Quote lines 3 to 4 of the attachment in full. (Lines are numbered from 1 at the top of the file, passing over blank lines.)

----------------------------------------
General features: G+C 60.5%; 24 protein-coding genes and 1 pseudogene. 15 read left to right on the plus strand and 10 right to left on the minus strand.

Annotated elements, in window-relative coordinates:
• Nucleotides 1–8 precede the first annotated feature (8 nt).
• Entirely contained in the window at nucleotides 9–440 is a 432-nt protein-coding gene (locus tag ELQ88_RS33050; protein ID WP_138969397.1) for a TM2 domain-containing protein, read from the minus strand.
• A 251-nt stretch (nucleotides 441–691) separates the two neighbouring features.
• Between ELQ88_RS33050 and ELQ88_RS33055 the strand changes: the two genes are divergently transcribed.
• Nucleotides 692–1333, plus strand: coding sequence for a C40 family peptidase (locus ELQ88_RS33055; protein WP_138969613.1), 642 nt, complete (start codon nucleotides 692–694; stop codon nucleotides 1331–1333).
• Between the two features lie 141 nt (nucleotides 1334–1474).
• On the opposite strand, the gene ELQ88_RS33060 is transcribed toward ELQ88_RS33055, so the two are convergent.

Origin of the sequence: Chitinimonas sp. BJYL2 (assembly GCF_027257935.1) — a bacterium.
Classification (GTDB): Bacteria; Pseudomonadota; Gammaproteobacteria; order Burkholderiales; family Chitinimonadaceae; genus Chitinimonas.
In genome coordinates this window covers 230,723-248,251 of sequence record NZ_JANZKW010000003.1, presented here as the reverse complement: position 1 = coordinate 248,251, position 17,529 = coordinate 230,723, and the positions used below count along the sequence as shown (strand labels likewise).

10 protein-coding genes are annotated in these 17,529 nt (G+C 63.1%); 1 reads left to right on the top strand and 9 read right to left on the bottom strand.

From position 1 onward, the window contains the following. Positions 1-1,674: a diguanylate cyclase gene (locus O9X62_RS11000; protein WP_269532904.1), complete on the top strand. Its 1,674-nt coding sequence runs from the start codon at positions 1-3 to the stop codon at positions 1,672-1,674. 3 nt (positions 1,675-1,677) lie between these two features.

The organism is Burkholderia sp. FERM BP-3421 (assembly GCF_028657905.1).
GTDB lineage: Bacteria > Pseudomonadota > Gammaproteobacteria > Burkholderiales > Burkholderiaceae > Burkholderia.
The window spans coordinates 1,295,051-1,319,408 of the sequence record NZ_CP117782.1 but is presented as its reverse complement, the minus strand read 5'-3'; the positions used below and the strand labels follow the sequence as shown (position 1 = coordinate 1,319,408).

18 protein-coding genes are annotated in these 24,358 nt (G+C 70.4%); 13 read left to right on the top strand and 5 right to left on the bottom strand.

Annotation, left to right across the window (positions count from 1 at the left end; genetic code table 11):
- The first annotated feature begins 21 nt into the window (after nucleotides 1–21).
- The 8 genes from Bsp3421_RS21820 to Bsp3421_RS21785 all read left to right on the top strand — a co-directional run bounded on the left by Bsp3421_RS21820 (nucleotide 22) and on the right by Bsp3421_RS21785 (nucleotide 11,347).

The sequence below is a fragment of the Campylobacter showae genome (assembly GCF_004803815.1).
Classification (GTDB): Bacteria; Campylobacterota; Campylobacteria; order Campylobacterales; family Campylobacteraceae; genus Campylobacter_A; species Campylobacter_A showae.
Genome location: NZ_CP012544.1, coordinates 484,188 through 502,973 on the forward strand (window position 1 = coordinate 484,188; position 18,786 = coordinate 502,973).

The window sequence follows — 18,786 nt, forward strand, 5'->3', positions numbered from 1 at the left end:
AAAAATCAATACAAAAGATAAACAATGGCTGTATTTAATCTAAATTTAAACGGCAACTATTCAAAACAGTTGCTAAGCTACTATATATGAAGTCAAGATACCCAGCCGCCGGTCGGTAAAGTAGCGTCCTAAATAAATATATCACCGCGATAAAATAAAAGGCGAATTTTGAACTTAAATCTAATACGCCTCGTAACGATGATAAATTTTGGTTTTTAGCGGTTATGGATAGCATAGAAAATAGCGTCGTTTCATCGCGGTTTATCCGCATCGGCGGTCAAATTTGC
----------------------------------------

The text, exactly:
• Nucleotides 1–8 precede the first annotated feature (8 nt).
• Entirely contained in the window at nucleotides 9–440 is a 432-nt protein-coding gene (locus tag ELQ88_RS33050; protein ID WP_138969397.1) for a TM2 domain-containing protein, read from the minus strand.